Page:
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updated: 7/20/2011 9:15 AM

Des Plaines council changes mind on cell tower

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  • Des Plaines voted to allow a cell tower 180 feet from the nearest homes in the Cumberland Estates subdivision in Des Plaines.

      Des Plaines voted to allow a cell tower 180 feet from the nearest homes in the Cumberland Estates subdivision in Des Plaines.
    Steve Lundy | Staff Photographer


The Des Plaines city council Tuesday night reversed an earlier decision to deny a 100-foot cellphone tower despite opposition from neighbors who say it would lower their property values and pose health risks.

The proposal by T-Mobile calls for erecting a lattice tower at 877 Central Road on city-owned property 180 feet from the nearest homes in Cumberland Estates near Wolf and Central roads. T-Mobile began leasing the property in 2009 after a change in the zoning code.

The area is surrounded by power lines and a water tower. Originally, the city had proposed building a fourth fire station there.

Residents have fought plans for a cell tower near their homes for nearly three years, with 144 signing a petition opposing it.

Then on July 5, the city council denied T-Mobile's request.

"I was seriously disheartened to have to be here again because I thought it was resolved two weeks ago," resident Allison Ferrini said.

Des Plaines 1st Ward Alderwoman Patti Haugeberg put the cell tower issue on Tuesday's agenda hoping to get the council to reconsider the matter. "I wanted to do some additional fact finding," she said.

The vote was 4-4 to approve the tower with Haugeberg, John Robinson (2nd Ward), Dick Sayad (4th), and Mike Charewicz (8th) for it, and Matt Bogusz (3rd), Jim Brookman (5th), Mark Walsten (6th) and Dan Wilson (7th) against it. The tie was broken by Mayor Marty Moylan, advancing the ordinance to first reading.

Brookman said he felt the city had not done its due diligence on the issue.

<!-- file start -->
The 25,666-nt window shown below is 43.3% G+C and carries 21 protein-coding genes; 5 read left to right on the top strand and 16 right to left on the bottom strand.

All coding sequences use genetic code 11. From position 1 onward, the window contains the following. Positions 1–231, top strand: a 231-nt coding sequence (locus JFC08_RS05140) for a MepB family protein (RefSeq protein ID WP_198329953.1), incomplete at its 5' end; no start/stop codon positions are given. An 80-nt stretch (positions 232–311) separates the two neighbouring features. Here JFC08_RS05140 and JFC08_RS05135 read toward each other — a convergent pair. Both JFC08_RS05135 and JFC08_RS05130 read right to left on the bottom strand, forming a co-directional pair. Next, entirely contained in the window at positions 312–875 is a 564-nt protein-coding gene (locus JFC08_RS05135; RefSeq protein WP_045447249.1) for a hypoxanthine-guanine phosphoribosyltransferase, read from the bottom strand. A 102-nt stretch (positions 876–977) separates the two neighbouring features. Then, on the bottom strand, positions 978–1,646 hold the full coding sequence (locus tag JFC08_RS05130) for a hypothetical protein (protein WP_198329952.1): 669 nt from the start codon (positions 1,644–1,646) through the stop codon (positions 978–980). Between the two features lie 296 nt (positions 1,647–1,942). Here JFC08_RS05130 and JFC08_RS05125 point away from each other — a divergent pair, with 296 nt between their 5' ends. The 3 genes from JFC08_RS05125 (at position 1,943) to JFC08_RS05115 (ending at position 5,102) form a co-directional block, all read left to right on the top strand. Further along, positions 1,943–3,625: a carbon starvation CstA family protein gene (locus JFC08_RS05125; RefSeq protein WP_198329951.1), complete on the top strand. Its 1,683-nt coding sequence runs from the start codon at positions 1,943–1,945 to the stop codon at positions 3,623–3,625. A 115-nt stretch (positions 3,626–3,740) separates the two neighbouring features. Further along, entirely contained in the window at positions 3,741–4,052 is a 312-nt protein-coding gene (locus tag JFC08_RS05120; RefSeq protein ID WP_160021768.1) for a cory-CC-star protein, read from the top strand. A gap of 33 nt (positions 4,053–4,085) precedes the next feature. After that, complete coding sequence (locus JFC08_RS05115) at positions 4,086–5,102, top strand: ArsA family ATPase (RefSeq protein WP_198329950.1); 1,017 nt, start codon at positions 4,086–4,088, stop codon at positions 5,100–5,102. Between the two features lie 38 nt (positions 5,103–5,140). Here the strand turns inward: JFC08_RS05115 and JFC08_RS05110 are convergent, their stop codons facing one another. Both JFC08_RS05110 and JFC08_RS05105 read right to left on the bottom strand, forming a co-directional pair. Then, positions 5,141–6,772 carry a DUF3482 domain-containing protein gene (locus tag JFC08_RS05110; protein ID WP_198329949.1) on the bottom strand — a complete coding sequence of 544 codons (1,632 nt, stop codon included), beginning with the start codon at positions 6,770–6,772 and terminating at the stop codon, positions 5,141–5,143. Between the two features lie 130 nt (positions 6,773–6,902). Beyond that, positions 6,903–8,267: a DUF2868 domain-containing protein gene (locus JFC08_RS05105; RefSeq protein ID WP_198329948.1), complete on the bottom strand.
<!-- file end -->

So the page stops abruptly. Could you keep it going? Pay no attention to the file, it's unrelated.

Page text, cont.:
Brookman questioned city administrators on whether they had done an independent appraisal of how the proposed cell tower would affect property values in the area, instead of relying on an appraisal conducted by T-Mobile itself.

"People are watching us and I think this is irresponsible," he said. "We have not investigated the impact on property values and I think the city has an obligation to do its own investigation."

Resident Cynthia Morgan made a case for mounting scientific studies that point to the harmful effects of cellphone technology.

"There are people here today who are concerned about safety and security," she said. "It is your duty to apply due diligence through further research and in making sure that your constituents are fully aware of the potential risks associated with wireless technologies."

Walsten said the jury is still out on whether cellphones could cause serious health problems.

"I think there is a dramatic amount of information that we do not know about cellphones," Walsten said. "They (scientists) are talking about brain cancer now."

Residents also oppose the tower because it would ruin the aesthetics of the neighborhood.

"You can't ignore the visual impact, and that's what they are doing here," Brookman said.

City officials said they plan to place their own antennas on the proposed cell tower to improve emergency communications for fire and police personnel.

"We rely on emergency communications receiver antennas," City Director of Information Technology Michael Duebner said. "The city would have better radio signal coverage with this cell tower."

The city stands to gain about $27,000 yearly from its lease with T-Mobile, generating roughly $1.4 million in revenue over 25 years. T-Mobile has a 5-year lease on the property with the option to renew every five years for 25 years.